Contrary to the hosts, the tourists have Joe Root (averages 73.89 in his last 23 Tests), Ben Stokes (a dangerous in-form strokeplayer who clubs them at a career strike rate of 70) as well as two of the game’s premier bowlers in Jimmy Anderson (429 Test wickets) and Stuart Broad, who the casual cricketing fans in South Africa found out all about on Saturday. Considering the home side’s problems, England was always going to be the favourite for this series.
That does not excuse the situation however. Convener of selectors Linda Zondi and his team must solve the opening batting partnership. Stiaan Van Zyl and Dean Elgar average 23.00 as a pair and the fact of the matter is that the former is not an opener. Van Zyl is not a bad player. His domestic record and a Test ton on debut illustrates as much. The selectors would do well not to mess him around. Stephen Cook is an able replacement. Cook has been in superb Sunfoil Series form and while at 33 time might not be on his side, given how long cricketers play these days, he could give his country five years worth of service. That is more than enough time for the next candidate to reveal himself.
Amla and De Villiers have been inconsistent but class is permanent and it is surely just a matter of time before they come right. Faf Du Plessis has really struggled and dropping Van Zyl to five or returning JP Duminy, who hit a double hundred upon returning to domestic cricket, are two options but I feel Du Plessis deserves being persisted with. Temba Bavuma’s century at Newlands makes him a certainty at six for now. Also it does not help Du Plessis or Bavuma to be coming in with the score only around 50.
Quinton De Kock is the long-term option at wicketkeeper and once Steyn and Philander are back the bowling attack will have more balance. Dane Piedt looks a good bet as the team’s spin option going forward and it seems the country has unearthed a real gem in Kagiso Rabada. Chris Morris, Hardus Viljoen and Kyle Abbott will have to make due with bench status under this scenario but there is nothing quite as good for a team when very good players improve themselves to force their way into the side. As for Morne Morkel, it is evident he lacks the ability to lead the attack. That is not to say Morkel is a bad player. He has done well for his country for nearly a decade now but unfortunately for the Proteas, they needed a particular type of player in this hour of need and that man is not Morkel.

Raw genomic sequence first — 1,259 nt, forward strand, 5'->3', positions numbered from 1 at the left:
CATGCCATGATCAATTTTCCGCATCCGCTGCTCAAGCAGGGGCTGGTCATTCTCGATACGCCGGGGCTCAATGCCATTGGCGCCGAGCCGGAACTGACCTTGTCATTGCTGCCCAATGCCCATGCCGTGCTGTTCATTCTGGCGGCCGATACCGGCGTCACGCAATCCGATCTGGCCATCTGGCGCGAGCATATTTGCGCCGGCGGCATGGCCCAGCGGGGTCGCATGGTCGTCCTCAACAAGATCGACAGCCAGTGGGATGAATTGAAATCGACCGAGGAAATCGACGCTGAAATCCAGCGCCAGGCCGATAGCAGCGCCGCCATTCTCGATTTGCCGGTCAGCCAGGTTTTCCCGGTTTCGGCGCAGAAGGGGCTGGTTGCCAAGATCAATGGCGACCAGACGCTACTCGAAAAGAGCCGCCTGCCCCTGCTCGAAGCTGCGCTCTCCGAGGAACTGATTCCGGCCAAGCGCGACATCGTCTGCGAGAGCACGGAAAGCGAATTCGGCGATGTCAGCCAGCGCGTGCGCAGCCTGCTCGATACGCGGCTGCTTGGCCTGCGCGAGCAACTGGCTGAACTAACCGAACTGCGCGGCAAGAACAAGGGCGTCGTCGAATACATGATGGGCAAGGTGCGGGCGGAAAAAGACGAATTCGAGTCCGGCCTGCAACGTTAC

All in all I believe it is premature to write South Africa off and even more so to begin writing obituaries. That Australian side mentioned earlier took a couple of years to find their feet again, suffering home series defeats to the Proteas and England, both twice, along the way. A glimpse towards the east will show you that they are strong again and as hungry as ever to dominate world cricket once more. South Africa’s time of transition will soon be over and then the good times will roll once more.